But even though the focus on prepackaged candidate photo ops may be a recent phenomenon, Boller and others say physical strength and athletics always have been part of presidential image-making.

"Theodore Roosevelt had his picture taken in all sorts of settings, but did not allow himself to be photographed playing tennis because he thought it was too effete," Waterman, the presidential image expert at the University of Kentucky, told via e-mail. "Gerald Ford made much of his reputation as a college football player, as did George H.W. Bush and his stint at first base at Yale. Of course, George W. Bush was the owner of the Texas Rangers. He used that venue to promote his political rise in Texas to the governor's office."

When it came to the jock card, some presidents and candidates rode their physical skills to the hall of fame.

George Washington's reputation as a physically imposing, rugged general likely contributed to his leadership aura, Boller said.

The Kennedys were known for their raucous family touch football games, though in reality John F. Kennedy suffered from a bad back and other ailments.

Reagan was nicknamed "the Gipper," after a football player he portrayed in the movies, and was photographed looking rugged atop a horse.

Even Abraham Lincoln, not exactly remembered as a fine physical specimen today, successfully rode a similar macho-man vibe into office.

"His supporters portrayed him as the great rail splitter," Boller said. "He was good with the ax. He was strong enough to split wood and build fences. That was sort of the image his supporters tried to portray of him. So I'd say that was crucial because it showed he was one with the common man."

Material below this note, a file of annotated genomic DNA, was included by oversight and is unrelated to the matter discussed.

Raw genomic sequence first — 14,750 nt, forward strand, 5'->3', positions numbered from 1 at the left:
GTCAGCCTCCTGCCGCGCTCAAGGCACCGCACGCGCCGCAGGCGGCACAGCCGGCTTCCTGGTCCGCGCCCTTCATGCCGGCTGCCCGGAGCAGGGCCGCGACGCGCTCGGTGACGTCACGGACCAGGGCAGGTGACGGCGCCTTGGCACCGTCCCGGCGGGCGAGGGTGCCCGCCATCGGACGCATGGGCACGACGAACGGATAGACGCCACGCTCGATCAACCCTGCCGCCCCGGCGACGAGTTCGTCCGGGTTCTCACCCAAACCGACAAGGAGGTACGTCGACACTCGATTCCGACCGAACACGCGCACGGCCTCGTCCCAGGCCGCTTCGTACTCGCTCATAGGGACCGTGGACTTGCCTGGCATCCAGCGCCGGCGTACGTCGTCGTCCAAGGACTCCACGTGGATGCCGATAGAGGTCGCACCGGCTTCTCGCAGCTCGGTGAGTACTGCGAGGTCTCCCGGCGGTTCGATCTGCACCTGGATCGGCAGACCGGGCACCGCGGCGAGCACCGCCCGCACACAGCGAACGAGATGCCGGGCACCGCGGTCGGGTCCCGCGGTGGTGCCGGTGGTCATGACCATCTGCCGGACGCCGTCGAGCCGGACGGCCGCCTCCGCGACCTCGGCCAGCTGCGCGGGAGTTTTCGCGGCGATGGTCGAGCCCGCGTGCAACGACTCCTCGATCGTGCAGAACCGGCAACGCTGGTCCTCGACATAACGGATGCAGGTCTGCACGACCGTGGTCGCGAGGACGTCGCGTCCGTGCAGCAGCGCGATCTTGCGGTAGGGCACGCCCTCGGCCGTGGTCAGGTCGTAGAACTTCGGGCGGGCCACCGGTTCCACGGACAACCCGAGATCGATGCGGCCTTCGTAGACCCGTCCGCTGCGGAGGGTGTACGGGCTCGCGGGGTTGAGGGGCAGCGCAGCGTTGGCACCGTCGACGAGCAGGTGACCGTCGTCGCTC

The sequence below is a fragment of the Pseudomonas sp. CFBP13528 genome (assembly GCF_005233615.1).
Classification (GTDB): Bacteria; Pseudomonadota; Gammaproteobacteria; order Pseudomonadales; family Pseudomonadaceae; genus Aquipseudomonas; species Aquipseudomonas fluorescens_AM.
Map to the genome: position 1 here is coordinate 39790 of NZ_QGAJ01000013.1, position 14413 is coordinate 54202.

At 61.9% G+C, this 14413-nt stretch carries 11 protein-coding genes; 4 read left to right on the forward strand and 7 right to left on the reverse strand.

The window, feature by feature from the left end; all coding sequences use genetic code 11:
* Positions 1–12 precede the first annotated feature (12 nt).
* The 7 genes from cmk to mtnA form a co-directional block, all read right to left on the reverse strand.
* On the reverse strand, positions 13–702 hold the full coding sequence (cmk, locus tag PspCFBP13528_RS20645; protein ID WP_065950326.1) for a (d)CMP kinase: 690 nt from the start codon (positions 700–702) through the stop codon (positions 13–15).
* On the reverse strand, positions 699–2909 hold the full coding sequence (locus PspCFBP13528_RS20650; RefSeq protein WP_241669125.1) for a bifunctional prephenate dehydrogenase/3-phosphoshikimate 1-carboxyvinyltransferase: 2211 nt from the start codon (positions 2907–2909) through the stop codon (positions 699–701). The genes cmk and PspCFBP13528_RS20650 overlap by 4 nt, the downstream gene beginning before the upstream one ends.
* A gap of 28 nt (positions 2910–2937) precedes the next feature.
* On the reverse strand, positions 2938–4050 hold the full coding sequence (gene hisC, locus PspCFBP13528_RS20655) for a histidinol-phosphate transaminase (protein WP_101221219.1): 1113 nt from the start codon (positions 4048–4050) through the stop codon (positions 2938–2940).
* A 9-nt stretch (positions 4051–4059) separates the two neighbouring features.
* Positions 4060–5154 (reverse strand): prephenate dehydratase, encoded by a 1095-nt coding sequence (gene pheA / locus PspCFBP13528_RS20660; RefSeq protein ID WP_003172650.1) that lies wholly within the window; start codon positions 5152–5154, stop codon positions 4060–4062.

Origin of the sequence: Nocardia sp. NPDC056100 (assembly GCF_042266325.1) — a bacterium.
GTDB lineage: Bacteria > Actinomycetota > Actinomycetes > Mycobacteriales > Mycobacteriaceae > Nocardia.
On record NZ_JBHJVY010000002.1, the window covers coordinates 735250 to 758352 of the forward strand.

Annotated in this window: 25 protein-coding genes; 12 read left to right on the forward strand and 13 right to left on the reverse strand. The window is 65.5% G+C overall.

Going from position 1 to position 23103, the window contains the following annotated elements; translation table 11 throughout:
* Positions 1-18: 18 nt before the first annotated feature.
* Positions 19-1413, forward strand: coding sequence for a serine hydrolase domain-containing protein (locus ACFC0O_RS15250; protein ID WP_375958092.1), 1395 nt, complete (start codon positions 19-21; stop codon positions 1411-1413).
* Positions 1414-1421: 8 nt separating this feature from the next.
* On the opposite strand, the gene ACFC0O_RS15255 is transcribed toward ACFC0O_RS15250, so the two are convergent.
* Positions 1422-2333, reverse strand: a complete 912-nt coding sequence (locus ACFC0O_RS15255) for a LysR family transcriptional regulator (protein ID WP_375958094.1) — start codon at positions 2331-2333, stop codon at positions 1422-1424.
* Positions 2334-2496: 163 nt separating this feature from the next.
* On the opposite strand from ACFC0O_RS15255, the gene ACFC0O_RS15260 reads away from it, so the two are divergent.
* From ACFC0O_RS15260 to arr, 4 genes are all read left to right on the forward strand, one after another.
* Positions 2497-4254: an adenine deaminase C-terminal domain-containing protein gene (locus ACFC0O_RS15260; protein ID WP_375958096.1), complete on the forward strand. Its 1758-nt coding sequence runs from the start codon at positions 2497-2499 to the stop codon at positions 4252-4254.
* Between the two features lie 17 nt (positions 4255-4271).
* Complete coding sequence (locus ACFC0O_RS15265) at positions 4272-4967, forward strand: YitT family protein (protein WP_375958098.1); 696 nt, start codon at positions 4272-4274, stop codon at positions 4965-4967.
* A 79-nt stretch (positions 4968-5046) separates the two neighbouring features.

Less legendary presidents played the jock card, too.

Some say George H.W. Bush sought to toughen his reputation through athletics.

Though he "had this kind of reputation of being an effete Easterner, he was actually a very talented athlete," James Madison University's Watterson said. "He persistently ran during the campaign and was not reluctant to let the press know that. ... He used athletics to try and make himself into a regular guy."

Richard Nixon, apparently not very athletic, nevertheless was known to exude sporting charm by dazzling people with his knowledge of sports trivia, Boller said.

Unlike Obama, Nixon even had the bowling thing down -- sometimes bowling alone at lanes installed at the White House, Watterson said.

But when it comes to physical fortitude, there also are cases of presidents remembered -- metaphorically speaking -- for their gutter balls.

In 1841, 67-year-old William Henry Harrison sought to prove his youthful toughness by dressing lightly for his inauguration, Boller said, but instead he died of pneumonia later that year.

Franklin Pierce was mocked during the 1852 campaign as "the fainting general" because he'd passed out in battle during the Mexican War -- he managed to win the election anyway.

Herbert Hoover once bobbled a baseball he was supposed to throw out as the first pitch, Boller said.

"They didn't make much of it at the time," Boller added. "It was in the depths of the Depression and people were thinking about other things."

Republican President Eisenhower's golfing outings became a focus of Democratic venom leading into the 1960 campaign. But it turned out that the Democratic candidate also was a golfer.

"[John F. Kennedy] went out of his way to hide his passion for golf," Watterson said. "Once the election was over he came out of the closet, so to speak."

And anybody who watched Chevy Chase on "Saturday Night Live" in the 1970s knew that President Ford was a klutz, right? Not so, many experts say.

"Gerry Ford was one of the most athletic of our presidents," Boller said. "Yet because he slipped once getting off the plane ... the image built up of a guy who could barely walk around. I think it was a bit unfair."

Once elected, presidents have brought their sports passions to the White House.

According to Watterson, Nixon had the bowling lanes, Eisenhower and Clinton installed putting greens, FDR put in a swimming pool and George H.W. Bush put in facilities for horseshoes.

The current President Bush holds tee ball events on the White House lawn and often rides his mountain bike at the Camp David presidential retreat.

So would a President Obama make waves if he installed a basketball court?

Probably not, if it's done on a small scale at little expense, Watterson said.

"I couldn't see a basketball court" indoors, Watterson said. "But if you just put in an outdoor basketball net, who's going to really care? It might get a little publicity, but it wouldn't last long."